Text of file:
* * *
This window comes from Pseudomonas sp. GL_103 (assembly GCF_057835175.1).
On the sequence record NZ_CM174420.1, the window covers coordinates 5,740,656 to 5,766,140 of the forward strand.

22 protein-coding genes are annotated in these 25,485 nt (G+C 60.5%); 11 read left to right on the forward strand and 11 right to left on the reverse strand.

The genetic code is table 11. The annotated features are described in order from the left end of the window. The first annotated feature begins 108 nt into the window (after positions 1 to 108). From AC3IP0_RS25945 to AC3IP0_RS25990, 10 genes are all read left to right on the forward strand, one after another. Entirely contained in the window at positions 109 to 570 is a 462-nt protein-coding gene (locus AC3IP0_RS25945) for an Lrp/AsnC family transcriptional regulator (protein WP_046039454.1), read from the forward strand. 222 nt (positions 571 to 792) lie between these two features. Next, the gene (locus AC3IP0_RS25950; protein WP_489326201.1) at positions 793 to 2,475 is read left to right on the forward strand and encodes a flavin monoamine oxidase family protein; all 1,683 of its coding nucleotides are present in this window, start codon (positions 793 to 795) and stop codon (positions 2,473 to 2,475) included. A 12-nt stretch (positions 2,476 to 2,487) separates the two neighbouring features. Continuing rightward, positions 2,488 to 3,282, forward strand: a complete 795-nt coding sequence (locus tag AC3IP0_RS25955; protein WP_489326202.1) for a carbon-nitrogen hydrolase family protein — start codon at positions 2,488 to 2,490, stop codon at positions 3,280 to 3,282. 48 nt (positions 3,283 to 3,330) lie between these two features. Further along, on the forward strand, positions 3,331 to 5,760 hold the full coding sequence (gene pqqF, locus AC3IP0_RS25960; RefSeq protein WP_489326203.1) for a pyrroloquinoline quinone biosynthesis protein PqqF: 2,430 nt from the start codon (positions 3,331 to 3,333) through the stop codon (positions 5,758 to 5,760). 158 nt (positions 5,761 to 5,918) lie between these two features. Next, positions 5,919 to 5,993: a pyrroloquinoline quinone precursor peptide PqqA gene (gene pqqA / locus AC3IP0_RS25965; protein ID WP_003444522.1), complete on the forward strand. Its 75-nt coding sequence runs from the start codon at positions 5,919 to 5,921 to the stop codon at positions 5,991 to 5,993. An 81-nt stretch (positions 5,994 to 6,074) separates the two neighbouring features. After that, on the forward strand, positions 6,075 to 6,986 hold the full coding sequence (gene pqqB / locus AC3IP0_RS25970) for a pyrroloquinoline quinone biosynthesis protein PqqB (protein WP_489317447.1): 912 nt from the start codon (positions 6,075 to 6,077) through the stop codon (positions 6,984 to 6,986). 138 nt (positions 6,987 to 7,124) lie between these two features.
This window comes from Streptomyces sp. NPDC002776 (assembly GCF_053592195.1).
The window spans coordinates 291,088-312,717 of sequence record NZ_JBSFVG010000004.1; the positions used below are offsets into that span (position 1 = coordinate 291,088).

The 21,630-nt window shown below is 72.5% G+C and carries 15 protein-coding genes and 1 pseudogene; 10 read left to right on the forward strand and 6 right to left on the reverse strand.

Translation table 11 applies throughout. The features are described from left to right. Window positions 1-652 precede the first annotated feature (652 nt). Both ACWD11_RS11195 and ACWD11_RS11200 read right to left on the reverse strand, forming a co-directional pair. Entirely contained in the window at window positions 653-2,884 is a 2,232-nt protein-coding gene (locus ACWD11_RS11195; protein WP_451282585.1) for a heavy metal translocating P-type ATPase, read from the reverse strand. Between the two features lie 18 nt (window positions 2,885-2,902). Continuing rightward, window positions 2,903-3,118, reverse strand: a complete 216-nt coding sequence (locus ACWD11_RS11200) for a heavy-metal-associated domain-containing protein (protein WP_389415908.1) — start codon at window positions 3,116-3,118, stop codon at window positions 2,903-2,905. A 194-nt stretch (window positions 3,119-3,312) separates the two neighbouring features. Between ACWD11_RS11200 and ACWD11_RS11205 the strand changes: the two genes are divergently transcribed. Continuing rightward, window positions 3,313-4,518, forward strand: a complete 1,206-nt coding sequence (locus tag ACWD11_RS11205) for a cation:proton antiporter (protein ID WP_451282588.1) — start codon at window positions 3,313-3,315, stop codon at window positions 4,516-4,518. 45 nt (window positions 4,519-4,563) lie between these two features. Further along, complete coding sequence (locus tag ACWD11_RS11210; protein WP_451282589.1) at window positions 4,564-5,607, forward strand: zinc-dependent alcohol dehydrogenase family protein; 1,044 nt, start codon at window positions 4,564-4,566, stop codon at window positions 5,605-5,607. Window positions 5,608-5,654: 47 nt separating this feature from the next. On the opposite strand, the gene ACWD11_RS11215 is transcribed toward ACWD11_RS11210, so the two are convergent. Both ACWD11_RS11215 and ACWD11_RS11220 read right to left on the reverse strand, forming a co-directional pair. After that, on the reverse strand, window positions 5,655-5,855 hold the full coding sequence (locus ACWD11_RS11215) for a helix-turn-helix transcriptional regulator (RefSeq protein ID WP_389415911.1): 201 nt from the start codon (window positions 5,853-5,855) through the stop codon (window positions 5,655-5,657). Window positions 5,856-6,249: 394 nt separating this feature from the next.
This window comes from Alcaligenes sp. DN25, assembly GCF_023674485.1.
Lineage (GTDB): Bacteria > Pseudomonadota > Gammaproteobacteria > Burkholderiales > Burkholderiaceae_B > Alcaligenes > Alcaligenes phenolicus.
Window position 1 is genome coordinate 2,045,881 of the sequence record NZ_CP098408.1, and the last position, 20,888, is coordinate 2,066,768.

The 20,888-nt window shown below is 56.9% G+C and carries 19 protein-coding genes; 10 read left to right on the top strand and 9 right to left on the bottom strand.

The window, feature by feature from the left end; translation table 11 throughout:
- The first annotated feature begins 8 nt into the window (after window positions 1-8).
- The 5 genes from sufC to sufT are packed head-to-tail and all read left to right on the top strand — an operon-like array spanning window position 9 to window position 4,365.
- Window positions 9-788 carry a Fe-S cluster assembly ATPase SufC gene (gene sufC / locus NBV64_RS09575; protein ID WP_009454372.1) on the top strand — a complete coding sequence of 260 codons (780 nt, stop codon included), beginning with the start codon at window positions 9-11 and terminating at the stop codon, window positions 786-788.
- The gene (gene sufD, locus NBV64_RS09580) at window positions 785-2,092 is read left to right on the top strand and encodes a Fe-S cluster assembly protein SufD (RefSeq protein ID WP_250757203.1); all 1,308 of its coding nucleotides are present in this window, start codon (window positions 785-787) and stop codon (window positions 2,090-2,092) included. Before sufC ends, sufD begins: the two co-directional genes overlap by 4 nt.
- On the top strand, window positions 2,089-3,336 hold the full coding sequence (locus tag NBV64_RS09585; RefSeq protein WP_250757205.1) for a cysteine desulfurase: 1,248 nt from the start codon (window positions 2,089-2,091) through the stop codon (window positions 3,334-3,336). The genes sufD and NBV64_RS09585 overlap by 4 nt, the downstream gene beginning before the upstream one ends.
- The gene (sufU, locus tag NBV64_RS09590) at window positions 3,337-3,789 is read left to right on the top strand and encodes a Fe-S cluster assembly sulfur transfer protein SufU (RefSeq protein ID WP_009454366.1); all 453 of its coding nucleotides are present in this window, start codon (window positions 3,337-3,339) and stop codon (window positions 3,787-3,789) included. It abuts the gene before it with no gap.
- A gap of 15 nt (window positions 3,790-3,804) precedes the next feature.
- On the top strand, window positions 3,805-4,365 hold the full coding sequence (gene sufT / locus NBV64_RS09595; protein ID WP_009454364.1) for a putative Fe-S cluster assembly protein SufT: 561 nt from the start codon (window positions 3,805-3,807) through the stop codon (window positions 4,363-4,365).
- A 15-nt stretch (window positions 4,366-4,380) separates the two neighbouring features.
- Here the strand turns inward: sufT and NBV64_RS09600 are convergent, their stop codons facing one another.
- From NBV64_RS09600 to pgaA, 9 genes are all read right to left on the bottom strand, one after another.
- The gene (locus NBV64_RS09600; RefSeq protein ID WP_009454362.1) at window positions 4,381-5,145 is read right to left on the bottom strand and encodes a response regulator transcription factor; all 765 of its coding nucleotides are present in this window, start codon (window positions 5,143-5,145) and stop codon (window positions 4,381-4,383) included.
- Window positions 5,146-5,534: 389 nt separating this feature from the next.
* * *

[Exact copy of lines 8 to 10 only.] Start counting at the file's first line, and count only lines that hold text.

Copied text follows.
Translation table 11 applies throughout. The features are described from left to right. Window positions 1-652 precede the first annotated feature (652 nt). Both ACWD11_RS11195 and ACWD11_RS11200 read right to left on the reverse strand, forming a co-directional pair. Entirely contained in the window at window positions 653-2,884 is a 2,232-nt protein-coding gene (locus ACWD11_RS11195; protein WP_451282585.1) for a heavy metal translocating P-type ATPase, read from the reverse strand. Between the two features lie 18 nt (window positions 2,885-2,902). Continuing rightward, window positions 2,903-3,118, reverse strand: a complete 216-nt coding sequence (locus ACWD11_RS11200) for a heavy-metal-associated domain-containing protein (protein WP_389415908.1) — start codon at window positions 3,116-3,118, stop codon at window positions 2,903-2,905. A 194-nt stretch (window positions 3,119-3,312) separates the two neighbouring features. Between ACWD11_RS11200 and ACWD11_RS11205 the strand changes: the two genes are divergently transcribed. Continuing rightward, window positions 3,313-4,518, forward strand: a complete 1,206-nt coding sequence (locus tag ACWD11_RS11205) for a cation:proton antiporter (protein ID WP_451282588.1) — start codon at window positions 3,313-3,315, stop codon at window positions 4,516-4,518. 45 nt (window positions 4,519-4,563) lie between these two features. Further along, complete coding sequence (locus tag ACWD11_RS11210; protein WP_451282589.1) at window positions 4,564-5,607, forward strand: zinc-dependent alcohol dehydrogenase family protein; 1,044 nt, start codon at window positions 4,564-4,566, stop codon at window positions 5,605-5,607. Window positions 5,608-5,654: 47 nt separating this feature from the next. On the opposite strand, the gene ACWD11_RS11215 is transcribed toward ACWD11_RS11210, so the two are convergent. Both ACWD11_RS11215 and ACWD11_RS11220 read right to left on the reverse strand, forming a co-directional pair. After that, on the reverse strand, window positions 5,655-5,855 hold the full coding sequence (locus ACWD11_RS11215) for a helix-turn-helix transcriptional regulator (RefSeq protein ID WP_389415911.1): 201 nt from the start codon (window positions 5,853-5,855) through the stop codon (window positions 5,655-5,657). Window positions 5,856-6,249: 394 nt separating this feature from the next.
This window comes from Alcaligenes sp. DN25, assembly GCF_023674485.1.
Lineage (GTDB): Bacteria > Pseudomonadota > Gammaproteobacteria > Burkholderiales > Burkholderiaceae_B > Alcaligenes > Alcaligenes phenolicus.